• The three tribes occupying the Oros valley in Far Cry Primal each wear a distinct paint colour on their bodies. Player Character Takkar's tribe, the Wenja, wear white paint, none more so than tribe shaman Tensay. The Udam tribe paint themselves with blood, being a Cannibal Tribe. And the Izila tribe paint themselves blue, with their High Priestess Batari covering her exposed breasts entirely blue.
  • The Miqo'te race in Final Fantasy XIV all wear facepaint. Miqo'te males, for instance, always have some paint below their eyes, but both races have options to add more paint on as desired.
  • Horizon Zero Dawn: The Nora use blue facepaint to denote family allegiance. The actual shapes and patterns seem meaningless; all that matters is that all members of the family have the same pattern. Aloy, as a motherless outcast, is therefore completely barefaced, which is why everyone immediately recognizes her as such. The exception is the High Matriarchs, who wear no facepaint to show their allegiance to the tribe instead of their families. The parallel is likely an intentional story choice.
  • Kirby: Wing Kirby originally featured two red stripes on each cheek in place of his Blush Stickers, tying in with the Native American war chief theme of his getup. These would be removed from Kirby's Return to Dream Land onward.
  • This is used in Mass Effect, where the turians have facial markings defining the wearer as a member from one of the colonies where they were born, all stem from some sort of civil war. For example, the turian Councilor is from Tridend and Garrus Vakarian hails from Palaven. It is mentioned in the Codex that turian culture considers turians who forgo facial markings untrustworthy, owing no allegiance to anyone else. As it happens, more than one turian villain in the games is barefaced, such as Warden Kuril who tries to capture Shepard and their squad. Tries. The term "barefaced" is also a slang term used by turians to denote a politician.
  • Unique facial markings are worn by the Tribesmen in Tribes: Vengeance and, ironically, by the anti-Tribal extremist Julia, who is unknowingly a half-Tribal by blood herself.
  • Weaponlord weaves this into Korr's story as his tribe's Rite of Passage into adulthood, allowing him to take the lives of his opponents. When his brother Kӓng was about to get his, marauders came and abducted the boy who was unable to fight back since his face paint was unfinished. When Korr investigated these marauders later, he found all of them dead and thus subject to another law of the face paint: Those who break the rule and kill before their markings were made were subject to death.
  • Trolls in World of Warcraft have an option for different face paints, ranging from a few lines on their cheeks and note to covering the entire face.

    Web Comics 
  • The tribesfolk in Vattu wear symbols on their foreheads. Every single tribe member has a unique symbol; if the priest removes that symbol, that signifies exile from the tribe.

    Web Original 
  • In The Chronicles of Taras, Taras Jacobs slaughters a Dingo-Snake (Essentially a velvet-skinned, three-foot-high Dog with retractable, venomous fangs and a whip-like tail) and uses its oily black blood to paint her face (And give herself a new coat of mascara).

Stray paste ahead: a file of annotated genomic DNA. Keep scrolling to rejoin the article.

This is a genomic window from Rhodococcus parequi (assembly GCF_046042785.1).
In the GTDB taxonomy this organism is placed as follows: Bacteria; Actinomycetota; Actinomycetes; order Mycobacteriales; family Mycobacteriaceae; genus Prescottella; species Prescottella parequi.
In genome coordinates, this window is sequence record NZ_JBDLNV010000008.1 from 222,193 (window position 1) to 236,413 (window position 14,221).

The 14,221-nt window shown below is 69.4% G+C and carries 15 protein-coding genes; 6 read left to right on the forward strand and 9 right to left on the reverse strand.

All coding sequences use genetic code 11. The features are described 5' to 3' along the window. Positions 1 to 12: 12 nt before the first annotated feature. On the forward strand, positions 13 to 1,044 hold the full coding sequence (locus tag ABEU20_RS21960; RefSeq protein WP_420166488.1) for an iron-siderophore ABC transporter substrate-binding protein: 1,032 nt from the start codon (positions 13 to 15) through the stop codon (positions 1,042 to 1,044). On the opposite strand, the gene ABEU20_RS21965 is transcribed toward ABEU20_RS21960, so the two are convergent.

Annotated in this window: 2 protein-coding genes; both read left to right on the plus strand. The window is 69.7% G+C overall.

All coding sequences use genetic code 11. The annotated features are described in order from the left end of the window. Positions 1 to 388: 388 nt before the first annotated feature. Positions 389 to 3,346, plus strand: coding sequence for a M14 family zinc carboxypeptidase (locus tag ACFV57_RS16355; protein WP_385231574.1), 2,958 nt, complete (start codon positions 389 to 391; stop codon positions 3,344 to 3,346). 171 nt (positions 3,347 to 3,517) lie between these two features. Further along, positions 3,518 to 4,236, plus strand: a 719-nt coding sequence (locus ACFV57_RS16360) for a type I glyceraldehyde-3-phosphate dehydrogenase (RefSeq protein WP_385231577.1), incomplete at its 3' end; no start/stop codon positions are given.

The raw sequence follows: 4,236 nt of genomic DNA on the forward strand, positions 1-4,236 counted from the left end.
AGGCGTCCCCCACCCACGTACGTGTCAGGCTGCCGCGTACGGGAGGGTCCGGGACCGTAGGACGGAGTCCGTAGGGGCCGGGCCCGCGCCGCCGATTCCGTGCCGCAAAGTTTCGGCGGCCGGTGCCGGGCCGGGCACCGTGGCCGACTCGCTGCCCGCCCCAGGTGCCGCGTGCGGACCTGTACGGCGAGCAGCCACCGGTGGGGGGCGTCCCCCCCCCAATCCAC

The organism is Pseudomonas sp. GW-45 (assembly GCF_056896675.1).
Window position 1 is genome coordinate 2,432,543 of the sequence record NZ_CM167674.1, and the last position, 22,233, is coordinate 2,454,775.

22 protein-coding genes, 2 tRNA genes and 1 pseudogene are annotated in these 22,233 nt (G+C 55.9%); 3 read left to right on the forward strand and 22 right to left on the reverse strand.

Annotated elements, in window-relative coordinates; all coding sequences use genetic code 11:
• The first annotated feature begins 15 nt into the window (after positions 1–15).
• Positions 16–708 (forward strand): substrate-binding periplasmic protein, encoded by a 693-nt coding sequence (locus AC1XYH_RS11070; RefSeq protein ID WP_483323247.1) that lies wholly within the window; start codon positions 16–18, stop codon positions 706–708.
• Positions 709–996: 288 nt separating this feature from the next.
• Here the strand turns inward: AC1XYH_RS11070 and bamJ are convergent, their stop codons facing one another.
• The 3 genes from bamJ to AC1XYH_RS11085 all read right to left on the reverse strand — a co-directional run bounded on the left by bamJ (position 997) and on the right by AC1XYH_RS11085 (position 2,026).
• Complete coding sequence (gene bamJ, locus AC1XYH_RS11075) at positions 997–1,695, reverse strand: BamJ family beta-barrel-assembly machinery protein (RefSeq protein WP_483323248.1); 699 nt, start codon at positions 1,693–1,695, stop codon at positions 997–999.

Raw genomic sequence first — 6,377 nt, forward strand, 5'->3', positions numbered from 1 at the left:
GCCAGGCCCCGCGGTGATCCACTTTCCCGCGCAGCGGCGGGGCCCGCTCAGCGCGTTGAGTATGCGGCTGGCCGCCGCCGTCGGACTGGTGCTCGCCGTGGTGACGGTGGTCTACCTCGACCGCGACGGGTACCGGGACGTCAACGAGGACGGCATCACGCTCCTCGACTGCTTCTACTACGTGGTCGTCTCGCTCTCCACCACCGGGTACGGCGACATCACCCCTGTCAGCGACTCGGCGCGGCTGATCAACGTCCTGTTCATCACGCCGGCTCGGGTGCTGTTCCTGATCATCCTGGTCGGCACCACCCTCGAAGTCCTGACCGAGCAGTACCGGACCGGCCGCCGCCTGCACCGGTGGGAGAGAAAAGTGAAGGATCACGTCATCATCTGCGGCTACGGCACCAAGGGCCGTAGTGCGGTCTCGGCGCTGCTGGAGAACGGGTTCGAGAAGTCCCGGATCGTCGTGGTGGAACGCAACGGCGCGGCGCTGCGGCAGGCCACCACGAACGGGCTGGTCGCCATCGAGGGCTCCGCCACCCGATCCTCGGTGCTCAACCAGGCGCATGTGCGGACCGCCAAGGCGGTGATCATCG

Western Animation 
  • Avatar: The Last Airbender - the Southern Water Tribe has face paint for when they go to battle. And for after the ceremony after ice dodging.
  • The Stalker from Batman Beyond paints his entire body with tribal markings before going on the prowl.
  • In the Dexter's Laboratory "Dial M for Monkey" episode "Huntor", Monkey is forced to fight without his powers, and "goes native", which includes putting on face paint.
  • Il Était Une Fois...: In the episode set in Cro-Magnon times, Maestro invokes this trope. When he and Pierrot find some red dirt, he proposes that Pierre's tribe uses it to decorate their leader, his wife, and their dead.
  • Jonny Quest episode "Pursuit of the Po-Ho". The title opponents have a variety of white markings on their faces to indicate their tribal nature.
  • Queen La from The Legend of Tarzan, despite being an evil Atlantean Queen living in Africa and ruling over an entire race of Leopard Men, actually wears dark red tattoos on her face. Normally, tattoos worn by Atlanteans (especially if they're royal members), as mentioned above, are supposed to be blue.
  • In the My Little Pony: Friendship Is Magic episode "Over a Barrel", the buffalo (who are depicted as a native tribe) put on face paint before going into battle.
  • On Disney's Recess, the kindergartners were depicted as a native tribe, complete with fingerpaint facepaint; in the episode "The Legend of Big Kid" when T.J. is captured by the kindergartners, he atavistically adopts the facepaint fashion as well.
  • An episode of The Simpsons has this at one point in a parody of Lord of the Flies. When the Model UN (basically Springfield Elementary's entire student body) gets stranded on a desert island and Milhouse is accused of stealing food, when he makes a break for it, Nelson takes ashes from the fire and stripes his face with them as he says "The hunt is on".

    Real Life 
  • The native people of New Zealand, the Maori, traditionally decorate their face and body with ta moko, in order to indicate status and rank and attract partners. It should be said that it isn't "paint" but traditional tattoos, made by grooves etched into the skin and marked with pigment made from fat and soot.
  • Martin Van Crevald in The Culture of War said effectively that he almost thought camouflage cream was more for this purpose than for practical reasons. But then one of the themes of his book was that Humans Are Warriors and we aren't so different from our "primitive" ancestors as we think we are.